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Physicists use an old board game for their quantum physics research

Physicists use an old board game for their quantum physics research

In a new study published in the journal AVS Quantum Science, Tulane University researchers applied a modified, self-contained version of the protractor, which they call ManQala, to quantum state engineering, the field of quantum physics that deals with placing quantum systems into specific states. Molly McCrory of Tulane University writes at

Origin of Mancala It dates back to 6000 in Jordan and is still played all over the world. It consists of stones that players have to move between rows of small holes on a wooden game board. The objective of the game is to move all the stones to the last hole at the end of the board.

The central problem in quantum state engineering is what needs to be done to bring the quantum system to the desired state, said Ryan Glaser, assistant professor of physics in the College of Science and Technology. Essentially, researchers need to know how to get particles to certain places, or how to make particles have certain energies, in order to study them and use quantum computers. This is more difficult with quantum particles, such as stones on a protractor plate. Quantum things in general are very sensitive and difficult to control. The system can quickly collapse and we lose the quantitative benefits we enjoy or would like to have.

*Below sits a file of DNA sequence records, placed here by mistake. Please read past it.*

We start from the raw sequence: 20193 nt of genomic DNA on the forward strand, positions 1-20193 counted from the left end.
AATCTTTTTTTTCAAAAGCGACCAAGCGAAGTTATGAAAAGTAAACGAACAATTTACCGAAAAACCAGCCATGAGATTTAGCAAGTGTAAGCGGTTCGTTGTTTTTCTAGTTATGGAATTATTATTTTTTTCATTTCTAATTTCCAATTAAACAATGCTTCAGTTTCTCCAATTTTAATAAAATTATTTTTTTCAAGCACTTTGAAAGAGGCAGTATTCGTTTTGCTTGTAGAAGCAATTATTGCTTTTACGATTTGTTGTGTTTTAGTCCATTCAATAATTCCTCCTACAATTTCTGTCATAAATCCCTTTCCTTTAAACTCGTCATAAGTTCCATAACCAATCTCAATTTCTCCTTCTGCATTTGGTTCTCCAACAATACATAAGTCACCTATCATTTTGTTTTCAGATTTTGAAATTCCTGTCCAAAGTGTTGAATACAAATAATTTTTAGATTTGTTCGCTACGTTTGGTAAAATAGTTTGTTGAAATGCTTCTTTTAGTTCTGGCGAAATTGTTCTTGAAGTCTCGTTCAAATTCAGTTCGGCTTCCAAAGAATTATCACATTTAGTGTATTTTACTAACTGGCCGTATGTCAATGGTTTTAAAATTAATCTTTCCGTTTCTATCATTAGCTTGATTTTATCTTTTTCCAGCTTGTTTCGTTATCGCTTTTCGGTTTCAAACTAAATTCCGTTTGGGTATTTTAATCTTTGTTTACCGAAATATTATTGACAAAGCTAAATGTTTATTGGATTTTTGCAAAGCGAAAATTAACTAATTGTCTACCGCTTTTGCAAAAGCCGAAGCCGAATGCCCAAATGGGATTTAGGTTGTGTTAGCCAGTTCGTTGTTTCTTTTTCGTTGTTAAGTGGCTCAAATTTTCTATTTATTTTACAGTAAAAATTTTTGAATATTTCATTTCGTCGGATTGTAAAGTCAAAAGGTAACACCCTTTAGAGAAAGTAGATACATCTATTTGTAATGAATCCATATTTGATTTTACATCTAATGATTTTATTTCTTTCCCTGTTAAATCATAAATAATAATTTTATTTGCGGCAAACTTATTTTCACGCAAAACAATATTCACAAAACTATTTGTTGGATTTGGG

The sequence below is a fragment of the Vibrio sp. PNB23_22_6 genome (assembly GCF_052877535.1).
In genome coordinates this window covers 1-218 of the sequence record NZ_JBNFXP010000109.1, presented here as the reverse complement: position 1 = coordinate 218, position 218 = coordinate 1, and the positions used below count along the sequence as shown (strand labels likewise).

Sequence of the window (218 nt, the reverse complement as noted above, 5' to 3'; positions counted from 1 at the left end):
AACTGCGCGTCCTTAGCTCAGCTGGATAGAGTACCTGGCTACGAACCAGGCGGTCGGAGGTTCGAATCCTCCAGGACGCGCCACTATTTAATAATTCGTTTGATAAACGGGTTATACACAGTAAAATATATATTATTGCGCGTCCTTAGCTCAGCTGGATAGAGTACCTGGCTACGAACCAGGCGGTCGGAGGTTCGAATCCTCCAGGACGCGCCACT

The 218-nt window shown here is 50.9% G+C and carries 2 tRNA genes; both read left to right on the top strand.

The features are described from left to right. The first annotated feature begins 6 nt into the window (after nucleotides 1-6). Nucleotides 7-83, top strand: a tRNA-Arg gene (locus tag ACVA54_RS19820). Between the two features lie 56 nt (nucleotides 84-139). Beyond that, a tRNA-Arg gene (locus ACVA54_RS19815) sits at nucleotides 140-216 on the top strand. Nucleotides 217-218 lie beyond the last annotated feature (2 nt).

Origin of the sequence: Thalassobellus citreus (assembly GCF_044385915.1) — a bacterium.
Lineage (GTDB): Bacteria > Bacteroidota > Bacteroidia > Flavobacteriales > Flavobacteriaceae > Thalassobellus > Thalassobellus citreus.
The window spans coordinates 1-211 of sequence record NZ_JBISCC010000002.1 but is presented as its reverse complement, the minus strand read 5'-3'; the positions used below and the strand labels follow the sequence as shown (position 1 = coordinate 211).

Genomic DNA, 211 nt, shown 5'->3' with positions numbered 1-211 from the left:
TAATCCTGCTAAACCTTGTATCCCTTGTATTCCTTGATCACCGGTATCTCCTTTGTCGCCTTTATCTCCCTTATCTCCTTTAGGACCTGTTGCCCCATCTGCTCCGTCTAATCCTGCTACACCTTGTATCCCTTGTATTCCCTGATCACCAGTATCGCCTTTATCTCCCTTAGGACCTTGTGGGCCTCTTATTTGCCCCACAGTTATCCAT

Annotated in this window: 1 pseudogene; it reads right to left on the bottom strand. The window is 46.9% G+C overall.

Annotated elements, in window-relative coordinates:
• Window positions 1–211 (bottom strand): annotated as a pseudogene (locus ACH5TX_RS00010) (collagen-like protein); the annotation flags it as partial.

Foldable protractors boardSource:

Quantum physicists already have some ways to solve these problems, but the simulations conducted by the researchers in this study showed that ManQala is more efficient, even on simpler systems. They really see the benefits, even in these simplistic 3-stone, 2-hole systems.

This study is one of many in the field of quantum gaming that effectively takes ordinary games like Sudoku, checkers or tic-tac-toe and applies the rules of quantum physics to them and learns about interesting things that can happen. When working with quantum particles and not physical stones, the particles have the ability to interfere with each other when they are in adjacent pits, which means more moves are available, at least for a protractor, and we can win the game by applying quantum rules. Where they do not, we will be able to do so if we apply the classical rules.

Boards: a) Choquilon (single player version of Mancala) and its direct quantum analogue b) Protractor. Both panels are shown, with N = 3 stones and M = 3 grid locations and arrows showing seeding.Source:

Although this study focuses on simulation, Glaser is optimistic about future protractor applications.

He stated that this is currently in the field of theory, but he believes that it is certainly possible experimentally, and hopes to apply ManQala to IBM’s Quantum Cloud detection machine.

which he used in the past for research with co-authors Thomas Searles of the University of Illinois at Chicago and Brian Kirby, assistant professor at Tulane University


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